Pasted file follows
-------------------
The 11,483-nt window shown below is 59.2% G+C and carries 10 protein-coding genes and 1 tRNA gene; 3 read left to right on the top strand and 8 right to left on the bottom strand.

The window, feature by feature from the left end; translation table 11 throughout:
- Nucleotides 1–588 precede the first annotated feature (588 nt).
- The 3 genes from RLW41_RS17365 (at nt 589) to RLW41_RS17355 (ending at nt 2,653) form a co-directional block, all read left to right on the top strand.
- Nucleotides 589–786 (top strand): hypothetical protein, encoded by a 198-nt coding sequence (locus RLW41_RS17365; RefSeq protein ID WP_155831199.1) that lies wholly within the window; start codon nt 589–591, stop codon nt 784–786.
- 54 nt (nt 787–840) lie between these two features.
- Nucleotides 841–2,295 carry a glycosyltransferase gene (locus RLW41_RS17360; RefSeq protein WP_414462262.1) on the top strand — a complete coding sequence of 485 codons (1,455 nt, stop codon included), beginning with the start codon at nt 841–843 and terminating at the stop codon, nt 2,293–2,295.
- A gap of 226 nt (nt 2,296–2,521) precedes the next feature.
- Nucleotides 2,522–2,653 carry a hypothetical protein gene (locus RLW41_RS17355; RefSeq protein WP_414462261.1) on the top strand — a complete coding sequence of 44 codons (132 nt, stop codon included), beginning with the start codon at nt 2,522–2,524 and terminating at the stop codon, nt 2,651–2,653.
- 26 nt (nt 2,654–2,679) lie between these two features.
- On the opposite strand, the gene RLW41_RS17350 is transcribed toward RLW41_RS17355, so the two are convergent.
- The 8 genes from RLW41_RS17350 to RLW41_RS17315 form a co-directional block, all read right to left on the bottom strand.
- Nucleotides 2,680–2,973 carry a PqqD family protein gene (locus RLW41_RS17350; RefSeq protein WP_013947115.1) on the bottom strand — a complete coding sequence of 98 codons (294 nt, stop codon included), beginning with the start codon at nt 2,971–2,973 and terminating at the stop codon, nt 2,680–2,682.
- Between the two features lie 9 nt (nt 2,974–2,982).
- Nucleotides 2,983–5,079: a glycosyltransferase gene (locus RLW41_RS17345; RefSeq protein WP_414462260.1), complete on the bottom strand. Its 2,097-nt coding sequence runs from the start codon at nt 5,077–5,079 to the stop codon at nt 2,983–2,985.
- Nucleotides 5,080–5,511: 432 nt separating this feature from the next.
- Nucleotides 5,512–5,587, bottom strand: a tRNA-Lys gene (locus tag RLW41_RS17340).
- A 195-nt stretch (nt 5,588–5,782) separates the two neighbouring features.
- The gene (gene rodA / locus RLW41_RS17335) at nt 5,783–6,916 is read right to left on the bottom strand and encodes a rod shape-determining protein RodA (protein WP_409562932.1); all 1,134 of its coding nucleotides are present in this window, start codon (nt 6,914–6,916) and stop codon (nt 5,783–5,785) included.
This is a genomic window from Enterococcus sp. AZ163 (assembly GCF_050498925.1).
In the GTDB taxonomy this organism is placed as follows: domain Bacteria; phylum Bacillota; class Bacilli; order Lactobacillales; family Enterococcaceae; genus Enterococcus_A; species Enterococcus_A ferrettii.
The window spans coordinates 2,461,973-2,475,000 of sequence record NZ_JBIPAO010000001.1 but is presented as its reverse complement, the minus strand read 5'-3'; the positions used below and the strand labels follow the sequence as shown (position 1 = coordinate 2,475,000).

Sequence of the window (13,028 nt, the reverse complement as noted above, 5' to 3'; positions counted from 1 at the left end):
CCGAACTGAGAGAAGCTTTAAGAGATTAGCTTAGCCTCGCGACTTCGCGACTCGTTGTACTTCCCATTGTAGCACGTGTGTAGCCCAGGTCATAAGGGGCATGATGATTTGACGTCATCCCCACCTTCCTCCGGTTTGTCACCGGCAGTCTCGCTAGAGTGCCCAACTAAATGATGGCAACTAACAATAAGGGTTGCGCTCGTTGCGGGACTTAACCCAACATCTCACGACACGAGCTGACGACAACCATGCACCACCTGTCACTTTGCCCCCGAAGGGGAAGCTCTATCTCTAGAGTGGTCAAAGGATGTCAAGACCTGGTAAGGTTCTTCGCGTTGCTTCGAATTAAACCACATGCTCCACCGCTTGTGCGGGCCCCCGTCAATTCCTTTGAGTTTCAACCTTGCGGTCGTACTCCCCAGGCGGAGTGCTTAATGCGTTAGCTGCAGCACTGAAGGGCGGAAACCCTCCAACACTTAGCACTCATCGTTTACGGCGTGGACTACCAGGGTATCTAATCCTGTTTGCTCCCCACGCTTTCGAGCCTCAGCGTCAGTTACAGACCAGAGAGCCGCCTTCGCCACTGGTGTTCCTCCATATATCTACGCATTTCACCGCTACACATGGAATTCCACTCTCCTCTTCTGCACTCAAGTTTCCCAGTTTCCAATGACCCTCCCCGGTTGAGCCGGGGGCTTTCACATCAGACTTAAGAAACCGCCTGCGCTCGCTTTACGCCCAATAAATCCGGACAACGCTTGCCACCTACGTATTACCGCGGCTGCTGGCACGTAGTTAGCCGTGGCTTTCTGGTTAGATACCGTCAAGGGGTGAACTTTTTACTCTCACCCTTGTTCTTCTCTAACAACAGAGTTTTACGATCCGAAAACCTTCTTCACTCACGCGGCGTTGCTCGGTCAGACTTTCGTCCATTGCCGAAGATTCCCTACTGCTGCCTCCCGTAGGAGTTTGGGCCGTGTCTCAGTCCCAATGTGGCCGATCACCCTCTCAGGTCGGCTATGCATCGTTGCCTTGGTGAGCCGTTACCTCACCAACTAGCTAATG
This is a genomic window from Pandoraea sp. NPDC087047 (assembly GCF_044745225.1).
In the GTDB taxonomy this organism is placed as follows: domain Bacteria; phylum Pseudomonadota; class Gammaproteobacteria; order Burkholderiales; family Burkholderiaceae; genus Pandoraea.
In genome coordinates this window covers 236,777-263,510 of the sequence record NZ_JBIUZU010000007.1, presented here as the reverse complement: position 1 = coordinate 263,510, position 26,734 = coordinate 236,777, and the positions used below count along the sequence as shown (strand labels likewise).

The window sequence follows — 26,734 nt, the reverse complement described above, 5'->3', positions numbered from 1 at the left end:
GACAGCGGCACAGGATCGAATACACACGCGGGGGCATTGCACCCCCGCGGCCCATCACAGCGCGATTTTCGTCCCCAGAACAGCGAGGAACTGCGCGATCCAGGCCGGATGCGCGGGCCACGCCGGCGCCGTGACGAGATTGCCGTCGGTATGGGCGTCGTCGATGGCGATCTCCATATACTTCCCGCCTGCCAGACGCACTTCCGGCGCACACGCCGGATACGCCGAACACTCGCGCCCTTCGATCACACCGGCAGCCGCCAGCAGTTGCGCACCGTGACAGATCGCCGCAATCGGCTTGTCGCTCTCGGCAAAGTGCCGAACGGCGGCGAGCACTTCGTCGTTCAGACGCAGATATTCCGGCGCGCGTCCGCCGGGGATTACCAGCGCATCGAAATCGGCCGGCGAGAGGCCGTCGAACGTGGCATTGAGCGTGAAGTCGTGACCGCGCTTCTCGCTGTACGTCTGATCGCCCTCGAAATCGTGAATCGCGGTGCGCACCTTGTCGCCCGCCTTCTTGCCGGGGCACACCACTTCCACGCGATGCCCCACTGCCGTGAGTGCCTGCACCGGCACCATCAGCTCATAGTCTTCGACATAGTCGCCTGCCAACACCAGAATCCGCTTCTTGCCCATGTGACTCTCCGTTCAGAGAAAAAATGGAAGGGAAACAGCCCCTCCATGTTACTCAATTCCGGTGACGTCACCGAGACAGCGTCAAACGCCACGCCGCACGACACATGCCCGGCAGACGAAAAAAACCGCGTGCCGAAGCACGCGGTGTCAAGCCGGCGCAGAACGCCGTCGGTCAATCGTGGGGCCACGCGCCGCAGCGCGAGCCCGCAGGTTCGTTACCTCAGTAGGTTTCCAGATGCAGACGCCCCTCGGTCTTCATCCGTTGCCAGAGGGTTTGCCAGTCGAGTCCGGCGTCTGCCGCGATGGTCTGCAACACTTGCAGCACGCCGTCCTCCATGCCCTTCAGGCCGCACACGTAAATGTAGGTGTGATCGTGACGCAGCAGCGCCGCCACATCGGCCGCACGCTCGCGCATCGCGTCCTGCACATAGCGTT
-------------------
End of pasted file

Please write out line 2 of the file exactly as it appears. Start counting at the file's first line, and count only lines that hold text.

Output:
The window, feature by feature from the left end; translation table 11 throughout: